Wednesday, February 8, 2012

Trekking in Nepal: Prologue

Pokhara, NEPAL: 1 - 7 Feb. 2012

Once I got to Nepal I had to make several decisions about trekking:

Where? Nepal is synonymous with top class trekking, so it was hard to choose where to start. In the end I went for the three-week Annapurna Circuit. It has oft been called the "best trek in the world", but recent and future road building threatens this status. So I thought I should walk it now that I had the time and before the road encroaches too much.

When? Peak trekking season in Nepal is October and November, with the low season corresponding to the summer monsoons. I arrived in Nepal in January, the middle of winter. Not many people trek the Annapurna Circuit in January and February because of the cold and snow, which can often cause the Thorung-La Pass (the high point on the circuit) to be unpassable. While that risk is the disadvantage of trekking in winter, the advantage is the avoidance of the crowds of peak season. I decided to wait until a week into February before starting, hoping that the weather might get a bit warmer.

With whom? While many people trek in Nepal with guides and/or porters (the sight of porters carrying huge bundles on their backs held in place with a strap on their foreheads is one of the defining images of trekking here), I wanted to do it independently. But for safety I didn't want to trek alone, So through a trekking website, which felt like a form of internet dating, I teamed up with Aly from England and Laura from Germany. As Aly wasn't able to start for a few days, I had time to spare, leading to another question:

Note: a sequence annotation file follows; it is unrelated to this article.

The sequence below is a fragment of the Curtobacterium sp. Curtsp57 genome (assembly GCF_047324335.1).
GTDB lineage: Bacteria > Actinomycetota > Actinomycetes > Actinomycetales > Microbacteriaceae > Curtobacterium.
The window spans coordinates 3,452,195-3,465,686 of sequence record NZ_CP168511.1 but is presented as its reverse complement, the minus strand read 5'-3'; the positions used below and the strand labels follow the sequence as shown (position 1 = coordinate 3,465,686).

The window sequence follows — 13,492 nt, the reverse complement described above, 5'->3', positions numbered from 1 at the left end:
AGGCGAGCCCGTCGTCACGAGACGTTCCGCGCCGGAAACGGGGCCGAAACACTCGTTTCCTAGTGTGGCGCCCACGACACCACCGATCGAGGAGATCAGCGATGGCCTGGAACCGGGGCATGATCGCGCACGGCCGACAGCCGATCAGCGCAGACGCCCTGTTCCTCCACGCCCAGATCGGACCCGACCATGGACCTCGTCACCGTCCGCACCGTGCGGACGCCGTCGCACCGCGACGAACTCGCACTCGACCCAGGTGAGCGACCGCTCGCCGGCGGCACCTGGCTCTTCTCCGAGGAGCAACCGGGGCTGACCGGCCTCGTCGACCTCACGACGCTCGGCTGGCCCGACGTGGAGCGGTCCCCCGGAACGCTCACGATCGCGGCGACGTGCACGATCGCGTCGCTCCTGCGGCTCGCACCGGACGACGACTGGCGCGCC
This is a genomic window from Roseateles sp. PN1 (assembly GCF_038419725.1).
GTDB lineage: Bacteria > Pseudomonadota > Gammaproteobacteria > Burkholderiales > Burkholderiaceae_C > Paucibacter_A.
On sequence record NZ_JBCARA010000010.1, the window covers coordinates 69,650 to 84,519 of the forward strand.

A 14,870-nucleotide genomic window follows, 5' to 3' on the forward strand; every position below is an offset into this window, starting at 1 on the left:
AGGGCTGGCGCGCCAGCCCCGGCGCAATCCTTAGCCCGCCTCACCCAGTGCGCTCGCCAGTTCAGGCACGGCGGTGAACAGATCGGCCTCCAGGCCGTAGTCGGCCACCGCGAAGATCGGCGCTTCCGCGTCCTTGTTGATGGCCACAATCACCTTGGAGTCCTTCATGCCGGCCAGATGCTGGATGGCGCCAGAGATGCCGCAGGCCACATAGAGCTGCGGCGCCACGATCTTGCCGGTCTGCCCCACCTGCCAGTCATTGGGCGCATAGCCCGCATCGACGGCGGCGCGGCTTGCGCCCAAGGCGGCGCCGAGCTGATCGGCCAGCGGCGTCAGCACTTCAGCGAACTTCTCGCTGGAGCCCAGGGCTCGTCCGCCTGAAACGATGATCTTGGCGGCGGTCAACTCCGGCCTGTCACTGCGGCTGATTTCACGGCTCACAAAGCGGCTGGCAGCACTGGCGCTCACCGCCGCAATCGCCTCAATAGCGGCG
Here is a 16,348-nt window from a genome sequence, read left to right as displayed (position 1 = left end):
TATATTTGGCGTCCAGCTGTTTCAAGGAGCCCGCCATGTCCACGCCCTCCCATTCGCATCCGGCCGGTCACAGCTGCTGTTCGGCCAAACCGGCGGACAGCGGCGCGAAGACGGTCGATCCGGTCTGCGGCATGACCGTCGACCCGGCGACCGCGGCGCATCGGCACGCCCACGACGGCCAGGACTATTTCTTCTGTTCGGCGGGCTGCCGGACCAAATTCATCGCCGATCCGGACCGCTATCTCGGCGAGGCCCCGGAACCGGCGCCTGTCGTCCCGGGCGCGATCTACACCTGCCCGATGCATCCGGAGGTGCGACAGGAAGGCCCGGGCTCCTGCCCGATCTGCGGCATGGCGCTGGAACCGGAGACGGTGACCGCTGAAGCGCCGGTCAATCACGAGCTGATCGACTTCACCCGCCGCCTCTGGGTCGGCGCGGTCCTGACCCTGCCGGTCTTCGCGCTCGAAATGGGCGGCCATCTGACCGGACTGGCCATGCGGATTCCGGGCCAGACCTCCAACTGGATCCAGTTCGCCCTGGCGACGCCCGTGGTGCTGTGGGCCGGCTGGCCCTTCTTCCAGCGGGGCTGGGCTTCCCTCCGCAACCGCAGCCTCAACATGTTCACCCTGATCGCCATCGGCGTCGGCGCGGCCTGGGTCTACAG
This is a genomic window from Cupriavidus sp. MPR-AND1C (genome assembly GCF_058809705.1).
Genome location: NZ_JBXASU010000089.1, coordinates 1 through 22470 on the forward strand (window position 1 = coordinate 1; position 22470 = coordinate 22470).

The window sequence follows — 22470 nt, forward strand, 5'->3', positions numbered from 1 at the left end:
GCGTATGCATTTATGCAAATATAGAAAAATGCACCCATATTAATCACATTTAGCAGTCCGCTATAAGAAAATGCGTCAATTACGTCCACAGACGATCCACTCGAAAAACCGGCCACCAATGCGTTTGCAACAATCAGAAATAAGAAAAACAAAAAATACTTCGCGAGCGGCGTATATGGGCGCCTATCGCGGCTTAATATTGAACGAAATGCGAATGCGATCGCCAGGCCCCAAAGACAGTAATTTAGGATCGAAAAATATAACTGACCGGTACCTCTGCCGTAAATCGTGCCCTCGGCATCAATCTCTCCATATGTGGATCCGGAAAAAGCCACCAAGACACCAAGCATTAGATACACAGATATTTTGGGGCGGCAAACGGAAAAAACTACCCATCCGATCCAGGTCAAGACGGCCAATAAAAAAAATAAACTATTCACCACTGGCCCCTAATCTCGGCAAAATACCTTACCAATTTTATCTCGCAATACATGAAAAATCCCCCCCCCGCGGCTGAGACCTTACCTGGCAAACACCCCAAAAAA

What to do while waiting to begin a long trek? Simple, do a short trek! With the son of the owner of the guesthouse where I was staying in Pokhara, whose name Sagar means ocean, which is something that he, like most Nepalis, has never seen, I went on an enjoyable three-day trek. While the days walking passed fields filled with mustard-seed with views of the Annapurna mountains in the distance were enjoyable, the experience of spending a night in Sagar's home and a night in his uncle's home made this "mini-trek" a memorable experience.Other homstays that I have done, in Mexico, Bolivia and Vietnam, were more like staying in a B&B (the Irish equivalent of a "homestay") than staying with a family. But this was different. The first evening I sat in front of the house watching the world go by (i.e. a few old men using discarded trekking polls as walking sticks, and women carrying wood down from the forest) with newly-hatched chicks under a wicker basket to my left and Sagar's 74 year old grandmother stripping sheaths of corn to my right. While Sagar's mother prepared dhal bhat (the staple Nepali meal of rice and vegetables) in the smokey kitchen behind me, their goat gave birth to male twins (I learned that male goat meat is tastier and therefore more valuable).I was thankful for this fascinating though brief insight into rural Nepali life.When I came back from that short "homestay trek", I had been in Nepal for three weeks, so I was now eager to start one of Nepal's great treks - the Annapurna Circuit.